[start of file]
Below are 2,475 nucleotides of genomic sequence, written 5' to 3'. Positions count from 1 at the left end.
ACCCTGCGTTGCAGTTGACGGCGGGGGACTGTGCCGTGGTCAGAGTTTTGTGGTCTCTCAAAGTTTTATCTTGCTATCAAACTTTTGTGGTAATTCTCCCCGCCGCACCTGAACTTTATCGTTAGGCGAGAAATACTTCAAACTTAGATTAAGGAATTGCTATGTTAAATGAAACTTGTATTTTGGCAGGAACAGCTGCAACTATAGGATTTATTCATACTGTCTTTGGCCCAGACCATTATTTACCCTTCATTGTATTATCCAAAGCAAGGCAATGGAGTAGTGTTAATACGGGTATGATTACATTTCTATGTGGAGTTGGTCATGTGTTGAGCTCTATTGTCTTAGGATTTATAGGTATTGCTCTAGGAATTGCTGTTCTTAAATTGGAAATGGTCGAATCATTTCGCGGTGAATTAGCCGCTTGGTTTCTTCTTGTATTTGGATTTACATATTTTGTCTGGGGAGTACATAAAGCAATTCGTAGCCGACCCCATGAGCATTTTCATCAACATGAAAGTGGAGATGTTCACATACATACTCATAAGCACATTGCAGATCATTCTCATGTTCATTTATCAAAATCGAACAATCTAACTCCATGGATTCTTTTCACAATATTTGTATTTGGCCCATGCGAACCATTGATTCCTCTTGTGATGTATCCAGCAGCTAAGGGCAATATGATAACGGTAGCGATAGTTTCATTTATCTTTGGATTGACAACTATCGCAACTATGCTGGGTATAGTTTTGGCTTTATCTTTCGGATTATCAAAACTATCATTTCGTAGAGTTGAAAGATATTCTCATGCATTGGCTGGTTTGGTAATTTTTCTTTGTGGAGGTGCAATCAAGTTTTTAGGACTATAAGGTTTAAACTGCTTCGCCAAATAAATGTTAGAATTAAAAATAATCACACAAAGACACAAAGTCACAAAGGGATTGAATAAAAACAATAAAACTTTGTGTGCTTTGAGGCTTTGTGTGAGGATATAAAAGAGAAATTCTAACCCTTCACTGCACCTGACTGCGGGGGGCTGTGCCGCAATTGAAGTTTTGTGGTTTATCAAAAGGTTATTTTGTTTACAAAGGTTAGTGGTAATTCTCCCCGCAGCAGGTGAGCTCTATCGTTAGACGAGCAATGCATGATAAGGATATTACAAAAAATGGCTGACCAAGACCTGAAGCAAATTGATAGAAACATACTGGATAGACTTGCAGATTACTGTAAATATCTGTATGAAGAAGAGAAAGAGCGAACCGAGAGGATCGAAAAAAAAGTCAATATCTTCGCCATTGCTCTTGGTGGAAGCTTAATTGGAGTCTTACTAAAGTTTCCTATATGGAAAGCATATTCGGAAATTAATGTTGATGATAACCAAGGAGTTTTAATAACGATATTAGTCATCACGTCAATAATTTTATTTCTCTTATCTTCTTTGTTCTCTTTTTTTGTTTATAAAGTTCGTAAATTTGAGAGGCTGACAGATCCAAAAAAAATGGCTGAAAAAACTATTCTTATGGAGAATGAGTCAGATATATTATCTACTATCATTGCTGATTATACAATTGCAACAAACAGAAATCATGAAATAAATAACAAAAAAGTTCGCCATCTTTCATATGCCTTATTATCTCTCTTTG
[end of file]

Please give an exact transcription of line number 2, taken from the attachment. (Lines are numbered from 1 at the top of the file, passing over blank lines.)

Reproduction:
ACCCTGCGTTGCAGTTGACGGCGGGGGACTGTGCCGTGGTCAGAGTTTTGTGGTCTCTCAAAGTTTTATCTTGCTATCAAACTTTTGTGGTAATTCTCCCCGCCGCACCTGAACTTTATCGTTAGGCGAGAAATACTTCAAACTTAGATTAAGGAATTGCTATGTTAAATGAAACTTGTATTTTGGCAGGAACAGCTGCAACTATAGGATTTATTCATACTGTCTTTGGCCCAGACCATTATTTACCCTTCATTGTATTATCCAAAGCAAGGCAATGGAGTAGTGTTAATACGGGTATGATTACATTTCTATGTGGAGTTGGTCATGTGTTGAGCTCTATTGTCTTAGGATTTATAGGTATTGCTCTAGGAATTGCTGTTCTTAAATTGGAAATGGTCGAATCATTTCGCGGTGAATTAGCCGCTTGGTTTCTTCTTGTATTTGGATTTACATATTTTGTCTGGGGAGTACATAAAGCAATTCGTAGCCGACCCCATGAGCATTTTCATCAACATGAAAGTGGAGATGTTCACATACATACTCATAAGCACATTGCAGATCATTCTCATGTTCATTTATCAAAATCGAACAATCTAACTCCATGGATTCTTTTCACAATATTTGTATTTGGCCCATGCGAACCATTGATTCCTCTTGTGATGTATCCAGCAGCTAAGGGCAATATGATAACGGTAGCGATAGTTTCATTTATCTTTGGATTGACAACTATCGCAACTATGCTGGGTATAGTTTTGGCTTTATCTTTCGGATTATCAAAACTATCATTTCGTAGAGTTGAAAGATATTCTCATGCATTGGCTGGTTTGGTAATTTTTCTTTGTGGAGGTGCAATCAAGTTTTTAGGACTATAAGGTTTAAACTGCTTCGCCAAATAAATGTTAGAATTAAAAATAATCACACAAAGACACAAAGTCACAAAGGGATTGAATAAAAACAATAAAACTTTGTGTGCTTTGAGGCTTTGTGTGAGGATATAAAAGAGAAATTCTAACCCTTCACTGCACCTGACTGCGGGGGGCTGTGCCGCAATTGAAGTTTTGTGGTTTATCAAAAGGTTATTTTGTTTACAAAGGTTAGTGGTAATTCTCCCCGCAGCAGGTGAGCTCTATCGTTAGACGAGCAATGCATGATAAGGATATTACAAAAAATGGCTGACCAAGACCTGAAGCAAATTGATAGAAACATACTGGATAGACTTGCAGATTACTGTAAATATCTGTATGAAGAAGAGAAAGAGCGAACCGAGAGGATCGAAAAAAAAGTCAATATCTTCGCCATTGCTCTTGGTGGAAGCTTAATTGGAGTCTTACTAAAGTTTCCTATATGGAAAGCATATTCGGAAATTAATGTTGATGATAACCAAGGAGTTTTAATAACGATATTAGTCATCACGTCAATAATTTTATTTCTCTTATCTTCTTTGTTCTCTTTTTTTGTTTATAAAGTTCGTAAATTTGAGAGGCTGACAGATCCAAAAAAAATGGCTGAAAAAACTATTCTTATGGAGAATGAGTCAGATATATTATCTACTATCATTGCTGATTATACAATTGCAACAAACAGAAATCATGAAATAAATAACAAAAAAGTTCGCCATCTTTCATATGCCTTATTATCTCTCTTTG